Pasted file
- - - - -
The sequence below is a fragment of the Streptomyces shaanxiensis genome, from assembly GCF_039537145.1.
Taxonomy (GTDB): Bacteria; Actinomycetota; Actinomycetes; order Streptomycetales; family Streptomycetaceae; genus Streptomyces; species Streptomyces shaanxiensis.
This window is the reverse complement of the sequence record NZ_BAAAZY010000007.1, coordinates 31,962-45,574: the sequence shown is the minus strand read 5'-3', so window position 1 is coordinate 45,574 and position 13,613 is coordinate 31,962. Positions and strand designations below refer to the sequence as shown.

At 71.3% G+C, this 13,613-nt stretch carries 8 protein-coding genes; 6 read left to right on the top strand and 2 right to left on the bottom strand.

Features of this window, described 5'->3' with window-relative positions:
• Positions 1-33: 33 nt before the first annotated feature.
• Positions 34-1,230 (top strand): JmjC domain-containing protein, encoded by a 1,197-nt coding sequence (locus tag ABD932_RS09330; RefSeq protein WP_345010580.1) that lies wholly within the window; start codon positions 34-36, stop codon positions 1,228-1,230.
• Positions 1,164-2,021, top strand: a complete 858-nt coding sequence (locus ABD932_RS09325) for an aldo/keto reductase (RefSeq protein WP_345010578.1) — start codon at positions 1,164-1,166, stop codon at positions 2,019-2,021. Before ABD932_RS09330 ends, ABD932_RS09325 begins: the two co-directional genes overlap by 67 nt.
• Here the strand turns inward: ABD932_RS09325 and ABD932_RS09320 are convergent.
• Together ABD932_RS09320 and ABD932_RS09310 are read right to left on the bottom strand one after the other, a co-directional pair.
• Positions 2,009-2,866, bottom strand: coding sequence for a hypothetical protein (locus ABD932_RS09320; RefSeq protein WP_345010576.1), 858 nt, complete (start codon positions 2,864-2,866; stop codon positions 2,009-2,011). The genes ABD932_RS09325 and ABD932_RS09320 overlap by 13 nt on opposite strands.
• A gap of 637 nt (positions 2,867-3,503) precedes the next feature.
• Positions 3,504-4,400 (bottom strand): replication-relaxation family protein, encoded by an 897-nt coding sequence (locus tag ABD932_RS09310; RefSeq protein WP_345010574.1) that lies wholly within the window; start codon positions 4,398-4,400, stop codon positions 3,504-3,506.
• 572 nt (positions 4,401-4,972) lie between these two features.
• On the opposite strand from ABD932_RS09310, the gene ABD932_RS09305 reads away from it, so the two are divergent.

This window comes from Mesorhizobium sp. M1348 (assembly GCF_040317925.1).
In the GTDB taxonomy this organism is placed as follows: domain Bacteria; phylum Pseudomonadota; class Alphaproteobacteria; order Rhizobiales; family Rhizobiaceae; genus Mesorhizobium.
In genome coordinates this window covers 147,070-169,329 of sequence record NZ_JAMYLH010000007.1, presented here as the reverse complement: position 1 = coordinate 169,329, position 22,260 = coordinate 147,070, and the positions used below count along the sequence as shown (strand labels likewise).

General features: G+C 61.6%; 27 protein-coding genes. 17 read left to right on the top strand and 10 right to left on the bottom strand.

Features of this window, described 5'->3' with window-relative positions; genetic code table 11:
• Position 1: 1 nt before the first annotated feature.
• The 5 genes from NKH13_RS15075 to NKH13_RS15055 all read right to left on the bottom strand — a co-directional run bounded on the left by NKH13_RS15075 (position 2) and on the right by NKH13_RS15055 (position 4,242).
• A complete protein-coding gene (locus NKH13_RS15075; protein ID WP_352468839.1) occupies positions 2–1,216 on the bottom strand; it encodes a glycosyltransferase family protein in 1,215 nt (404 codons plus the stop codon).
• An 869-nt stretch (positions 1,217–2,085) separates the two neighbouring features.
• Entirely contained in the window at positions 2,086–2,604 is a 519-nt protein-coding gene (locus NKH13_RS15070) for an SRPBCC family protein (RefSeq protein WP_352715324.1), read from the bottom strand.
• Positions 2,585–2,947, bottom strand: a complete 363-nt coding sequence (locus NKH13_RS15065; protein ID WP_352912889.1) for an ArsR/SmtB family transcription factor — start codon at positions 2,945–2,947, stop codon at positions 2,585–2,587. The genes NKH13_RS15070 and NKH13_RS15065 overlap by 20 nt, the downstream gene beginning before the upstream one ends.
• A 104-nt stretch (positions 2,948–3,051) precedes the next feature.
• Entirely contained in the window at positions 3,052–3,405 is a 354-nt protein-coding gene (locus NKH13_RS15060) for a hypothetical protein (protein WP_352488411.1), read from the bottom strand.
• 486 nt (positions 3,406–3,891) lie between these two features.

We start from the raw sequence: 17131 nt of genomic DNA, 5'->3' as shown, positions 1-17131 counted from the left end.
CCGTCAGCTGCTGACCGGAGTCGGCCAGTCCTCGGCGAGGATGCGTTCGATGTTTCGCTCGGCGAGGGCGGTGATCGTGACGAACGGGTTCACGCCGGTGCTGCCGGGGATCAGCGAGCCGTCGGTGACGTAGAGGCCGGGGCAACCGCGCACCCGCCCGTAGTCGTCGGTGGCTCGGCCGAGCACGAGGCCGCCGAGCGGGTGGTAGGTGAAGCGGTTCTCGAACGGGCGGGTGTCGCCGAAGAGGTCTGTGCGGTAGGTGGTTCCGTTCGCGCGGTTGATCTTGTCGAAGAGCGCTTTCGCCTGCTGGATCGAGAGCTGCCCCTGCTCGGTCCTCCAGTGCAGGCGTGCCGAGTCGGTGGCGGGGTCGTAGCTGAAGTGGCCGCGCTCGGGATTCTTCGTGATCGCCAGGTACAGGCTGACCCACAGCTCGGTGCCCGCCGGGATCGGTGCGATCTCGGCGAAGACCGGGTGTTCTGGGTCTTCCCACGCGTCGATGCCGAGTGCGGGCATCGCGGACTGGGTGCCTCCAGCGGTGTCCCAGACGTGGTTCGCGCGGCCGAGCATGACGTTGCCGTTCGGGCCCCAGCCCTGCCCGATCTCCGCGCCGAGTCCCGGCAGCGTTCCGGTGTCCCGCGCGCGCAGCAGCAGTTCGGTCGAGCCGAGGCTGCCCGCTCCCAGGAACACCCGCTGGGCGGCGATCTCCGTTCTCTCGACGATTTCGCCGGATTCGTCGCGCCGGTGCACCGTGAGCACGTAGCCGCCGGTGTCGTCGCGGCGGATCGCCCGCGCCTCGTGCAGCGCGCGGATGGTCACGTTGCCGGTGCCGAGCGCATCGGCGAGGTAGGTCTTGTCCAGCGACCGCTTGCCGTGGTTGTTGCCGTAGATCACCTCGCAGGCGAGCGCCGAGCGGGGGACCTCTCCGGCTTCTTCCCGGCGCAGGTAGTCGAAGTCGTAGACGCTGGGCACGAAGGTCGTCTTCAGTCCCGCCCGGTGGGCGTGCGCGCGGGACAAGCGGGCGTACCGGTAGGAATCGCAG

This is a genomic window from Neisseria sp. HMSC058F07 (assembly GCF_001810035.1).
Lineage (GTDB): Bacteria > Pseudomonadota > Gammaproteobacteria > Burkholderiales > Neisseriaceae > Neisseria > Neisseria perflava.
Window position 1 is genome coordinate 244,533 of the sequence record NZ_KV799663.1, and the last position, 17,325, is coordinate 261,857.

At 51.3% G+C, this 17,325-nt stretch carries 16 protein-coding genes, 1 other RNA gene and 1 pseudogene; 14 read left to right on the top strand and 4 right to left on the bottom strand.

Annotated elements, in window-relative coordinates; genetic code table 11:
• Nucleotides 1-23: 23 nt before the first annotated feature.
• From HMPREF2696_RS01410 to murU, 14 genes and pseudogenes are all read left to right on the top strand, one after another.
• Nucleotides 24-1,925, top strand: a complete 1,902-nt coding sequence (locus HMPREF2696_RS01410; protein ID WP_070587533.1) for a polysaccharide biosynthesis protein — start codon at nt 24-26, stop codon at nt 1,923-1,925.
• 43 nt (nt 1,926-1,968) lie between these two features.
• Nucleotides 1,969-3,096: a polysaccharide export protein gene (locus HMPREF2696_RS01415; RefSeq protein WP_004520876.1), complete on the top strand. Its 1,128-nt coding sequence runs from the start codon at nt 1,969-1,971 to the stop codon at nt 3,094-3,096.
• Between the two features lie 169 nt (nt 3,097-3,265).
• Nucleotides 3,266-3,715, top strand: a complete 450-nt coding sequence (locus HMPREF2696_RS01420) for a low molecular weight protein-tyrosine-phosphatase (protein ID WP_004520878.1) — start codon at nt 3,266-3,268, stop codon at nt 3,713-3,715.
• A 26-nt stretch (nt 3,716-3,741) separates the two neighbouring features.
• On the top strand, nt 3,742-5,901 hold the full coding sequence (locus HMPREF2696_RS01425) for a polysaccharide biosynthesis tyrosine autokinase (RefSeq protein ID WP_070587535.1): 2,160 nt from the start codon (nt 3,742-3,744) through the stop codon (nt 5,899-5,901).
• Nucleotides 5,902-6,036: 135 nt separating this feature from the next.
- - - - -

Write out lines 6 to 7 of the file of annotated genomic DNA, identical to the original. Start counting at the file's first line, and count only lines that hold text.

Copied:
• Positions 1-33: 33 nt before the first annotated feature.
• Positions 34-1,230 (top strand): JmjC domain-containing protein, encoded by a 1,197-nt coding sequence (locus tag ABD932_RS09330; RefSeq protein WP_345010580.1) that lies wholly within the window; start codon positions 34-36, stop codon positions 1,228-1,230.